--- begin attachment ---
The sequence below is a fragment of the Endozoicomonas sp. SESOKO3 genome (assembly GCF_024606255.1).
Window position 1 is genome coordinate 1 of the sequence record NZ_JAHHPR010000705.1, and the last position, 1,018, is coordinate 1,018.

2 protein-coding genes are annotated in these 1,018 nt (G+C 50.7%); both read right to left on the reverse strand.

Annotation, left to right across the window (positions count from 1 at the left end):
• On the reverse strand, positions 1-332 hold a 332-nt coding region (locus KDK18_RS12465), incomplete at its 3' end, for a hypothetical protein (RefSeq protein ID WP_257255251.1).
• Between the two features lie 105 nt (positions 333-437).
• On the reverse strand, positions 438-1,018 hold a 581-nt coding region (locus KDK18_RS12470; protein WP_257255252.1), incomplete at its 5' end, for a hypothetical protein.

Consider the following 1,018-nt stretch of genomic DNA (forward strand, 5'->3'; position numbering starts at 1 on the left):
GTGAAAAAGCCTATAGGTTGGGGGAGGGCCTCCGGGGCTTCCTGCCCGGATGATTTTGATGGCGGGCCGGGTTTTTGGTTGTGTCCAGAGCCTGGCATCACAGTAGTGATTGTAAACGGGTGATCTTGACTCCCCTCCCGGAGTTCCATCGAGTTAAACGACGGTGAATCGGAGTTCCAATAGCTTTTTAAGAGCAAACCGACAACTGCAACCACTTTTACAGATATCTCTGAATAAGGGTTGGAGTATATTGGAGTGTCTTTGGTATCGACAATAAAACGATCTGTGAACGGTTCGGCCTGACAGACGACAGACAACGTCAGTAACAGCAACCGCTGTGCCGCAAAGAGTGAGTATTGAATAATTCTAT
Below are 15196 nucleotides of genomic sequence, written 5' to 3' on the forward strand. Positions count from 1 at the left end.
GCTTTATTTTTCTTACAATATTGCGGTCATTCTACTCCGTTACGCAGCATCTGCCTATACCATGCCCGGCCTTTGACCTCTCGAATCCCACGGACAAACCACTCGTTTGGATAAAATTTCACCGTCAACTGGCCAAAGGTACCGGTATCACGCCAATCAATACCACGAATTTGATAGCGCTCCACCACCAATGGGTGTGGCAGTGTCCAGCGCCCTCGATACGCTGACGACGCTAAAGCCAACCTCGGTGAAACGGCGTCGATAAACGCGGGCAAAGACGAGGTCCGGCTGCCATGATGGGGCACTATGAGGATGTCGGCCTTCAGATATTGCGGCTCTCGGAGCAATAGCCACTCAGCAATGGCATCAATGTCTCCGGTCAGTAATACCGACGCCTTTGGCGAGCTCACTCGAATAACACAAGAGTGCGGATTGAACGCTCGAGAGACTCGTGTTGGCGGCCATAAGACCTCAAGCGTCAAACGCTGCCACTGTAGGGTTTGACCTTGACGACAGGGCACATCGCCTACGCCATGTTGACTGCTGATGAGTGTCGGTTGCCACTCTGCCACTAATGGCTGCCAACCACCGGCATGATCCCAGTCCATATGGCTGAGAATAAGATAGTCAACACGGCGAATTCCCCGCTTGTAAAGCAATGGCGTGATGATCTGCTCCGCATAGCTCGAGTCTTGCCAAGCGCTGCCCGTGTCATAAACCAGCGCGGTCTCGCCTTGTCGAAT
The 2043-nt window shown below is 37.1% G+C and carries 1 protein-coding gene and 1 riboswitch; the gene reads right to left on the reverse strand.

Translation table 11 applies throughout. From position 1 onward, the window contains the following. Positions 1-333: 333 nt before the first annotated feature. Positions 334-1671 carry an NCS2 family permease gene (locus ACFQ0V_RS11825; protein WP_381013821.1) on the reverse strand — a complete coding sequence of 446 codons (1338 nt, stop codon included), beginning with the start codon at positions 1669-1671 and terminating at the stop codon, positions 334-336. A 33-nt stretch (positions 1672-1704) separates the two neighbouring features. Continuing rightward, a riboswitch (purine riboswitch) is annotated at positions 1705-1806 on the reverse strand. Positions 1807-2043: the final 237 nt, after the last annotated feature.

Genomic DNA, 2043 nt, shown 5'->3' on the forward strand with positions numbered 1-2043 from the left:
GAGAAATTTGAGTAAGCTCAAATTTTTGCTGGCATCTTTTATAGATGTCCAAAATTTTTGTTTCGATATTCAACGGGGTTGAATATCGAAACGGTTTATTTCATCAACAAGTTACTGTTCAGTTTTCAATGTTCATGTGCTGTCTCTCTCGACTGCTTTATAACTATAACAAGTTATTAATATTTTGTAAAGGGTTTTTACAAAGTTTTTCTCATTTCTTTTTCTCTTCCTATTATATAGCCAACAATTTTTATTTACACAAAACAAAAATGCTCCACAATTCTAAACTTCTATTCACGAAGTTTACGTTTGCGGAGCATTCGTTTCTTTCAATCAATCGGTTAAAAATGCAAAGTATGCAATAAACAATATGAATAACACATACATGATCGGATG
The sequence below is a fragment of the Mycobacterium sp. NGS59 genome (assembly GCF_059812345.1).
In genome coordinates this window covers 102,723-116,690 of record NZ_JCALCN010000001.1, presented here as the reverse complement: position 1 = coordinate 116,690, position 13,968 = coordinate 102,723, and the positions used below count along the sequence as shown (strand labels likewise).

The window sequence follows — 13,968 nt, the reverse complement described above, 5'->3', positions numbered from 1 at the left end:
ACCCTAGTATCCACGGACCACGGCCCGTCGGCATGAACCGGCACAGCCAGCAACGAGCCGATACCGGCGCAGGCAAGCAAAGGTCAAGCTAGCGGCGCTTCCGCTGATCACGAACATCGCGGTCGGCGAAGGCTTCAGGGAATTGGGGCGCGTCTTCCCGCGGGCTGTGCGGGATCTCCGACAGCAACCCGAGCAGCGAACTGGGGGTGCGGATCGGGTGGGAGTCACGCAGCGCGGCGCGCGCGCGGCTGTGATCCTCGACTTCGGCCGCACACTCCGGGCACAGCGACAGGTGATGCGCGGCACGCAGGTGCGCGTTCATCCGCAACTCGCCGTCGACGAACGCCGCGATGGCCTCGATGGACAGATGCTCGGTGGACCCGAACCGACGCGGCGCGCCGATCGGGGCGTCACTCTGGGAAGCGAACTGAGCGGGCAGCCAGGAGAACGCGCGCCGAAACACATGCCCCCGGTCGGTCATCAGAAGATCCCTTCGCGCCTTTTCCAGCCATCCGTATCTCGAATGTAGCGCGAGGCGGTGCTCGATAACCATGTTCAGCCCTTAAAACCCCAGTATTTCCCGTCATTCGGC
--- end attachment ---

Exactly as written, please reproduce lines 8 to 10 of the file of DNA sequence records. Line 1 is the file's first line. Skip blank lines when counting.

Consider the following 1,018-nt stretch of genomic DNA (forward strand, 5'->3'; position numbering starts at 1 on the left):
GTGAAAAAGCCTATAGGTTGGGGGAGGGCCTCCGGGGCTTCCTGCCCGGATGATTTTGATGGCGGGCCGGGTTTTTGGTTGTGTCCAGAGCCTGGCATCACAGTAGTGATTGTAAACGGGTGATCTTGACTCCCCTCCCGGAGTTCCATCGAGTTAAACGACGGTGAATCGGAGTTCCAATAGCTTTTTAAGAGCAAACCGACAACTGCAACCACTTTTACAGATATCTCTGAATAAGGGTTGGAGTATATTGGAGTGTCTTTGGTATCGACAATAAAACGATCTGTGAACGGTTCGGCCTGACAGACGACAGACAACGTCAGTAACAGCAACCGCTGTGCCGCAAAGAGTGAGTATTGAATAATTCTAT
Below are 15196 nucleotides of genomic sequence, written 5' to 3' on the forward strand. Positions count from 1 at the left end.